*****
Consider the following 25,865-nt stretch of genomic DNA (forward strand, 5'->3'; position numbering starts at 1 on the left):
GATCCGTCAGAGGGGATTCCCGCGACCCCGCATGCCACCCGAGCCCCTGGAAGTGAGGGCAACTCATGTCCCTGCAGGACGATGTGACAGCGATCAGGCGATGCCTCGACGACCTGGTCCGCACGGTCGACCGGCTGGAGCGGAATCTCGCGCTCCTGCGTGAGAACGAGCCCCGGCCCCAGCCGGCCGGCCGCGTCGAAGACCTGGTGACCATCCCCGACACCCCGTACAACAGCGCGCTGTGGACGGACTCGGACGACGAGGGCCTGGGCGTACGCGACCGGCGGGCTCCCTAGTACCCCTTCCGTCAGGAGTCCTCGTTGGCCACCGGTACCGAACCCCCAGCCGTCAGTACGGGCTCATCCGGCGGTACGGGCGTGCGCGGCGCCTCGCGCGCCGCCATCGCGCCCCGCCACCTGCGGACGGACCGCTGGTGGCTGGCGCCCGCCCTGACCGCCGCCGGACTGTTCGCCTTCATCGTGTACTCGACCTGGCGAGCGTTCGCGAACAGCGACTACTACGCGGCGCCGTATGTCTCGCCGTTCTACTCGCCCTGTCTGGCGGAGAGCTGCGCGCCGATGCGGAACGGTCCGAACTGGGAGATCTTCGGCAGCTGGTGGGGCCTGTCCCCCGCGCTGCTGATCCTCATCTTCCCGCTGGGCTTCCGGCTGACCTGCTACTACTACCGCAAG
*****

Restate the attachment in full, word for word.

Consider the following 25,865-nt stretch of genomic DNA (forward strand, 5'->3'; position numbering starts at 1 on the left):
GATCCGTCAGAGGGGATTCCCGCGACCCCGCATGCCACCCGAGCCCCTGGAAGTGAGGGCAACTCATGTCCCTGCAGGACGATGTGACAGCGATCAGGCGATGCCTCGACGACCTGGTCCGCACGGTCGACCGGCTGGAGCGGAATCTCGCGCTCCTGCGTGAGAACGAGCCCCGGCCCCAGCCGGCCGGCCGCGTCGAAGACCTGGTGACCATCCCCGACACCCCGTACAACAGCGCGCTGTGGACGGACTCGGACGACGAGGGCCTGGGCGTACGCGACCGGCGGGCTCCCTAGTACCCCTTCCGTCAGGAGTCCTCGTTGGCCACCGGTACCGAACCCCCAGCCGTCAGTACGGGCTCATCCGGCGGTACGGGCGTGCGCGGCGCCTCGCGCGCCGCCATCGCGCCCCGCCACCTGCGGACGGACCGCTGGTGGCTGGCGCCCGCCCTGACCGCCGCCGGACTGTTCGCCTTCATCGTGTACTCGACCTGGCGAGCGTTCGCGAACAGCGACTACTACGCGGCGCCGTATGTCTCGCCGTTCTACTCGCCCTGTCTGGCGGAGAGCTGCGCGCCGATGCGGAACGGTCCGAACTGGGAGATCTTCGGCAGCTGGTGGGGCCTGTCCCCCGCGCTGCTGATCCTCATCTTCCCGCTGGGCTTCCGGCTGACCTGCTACTACTACCGCAAG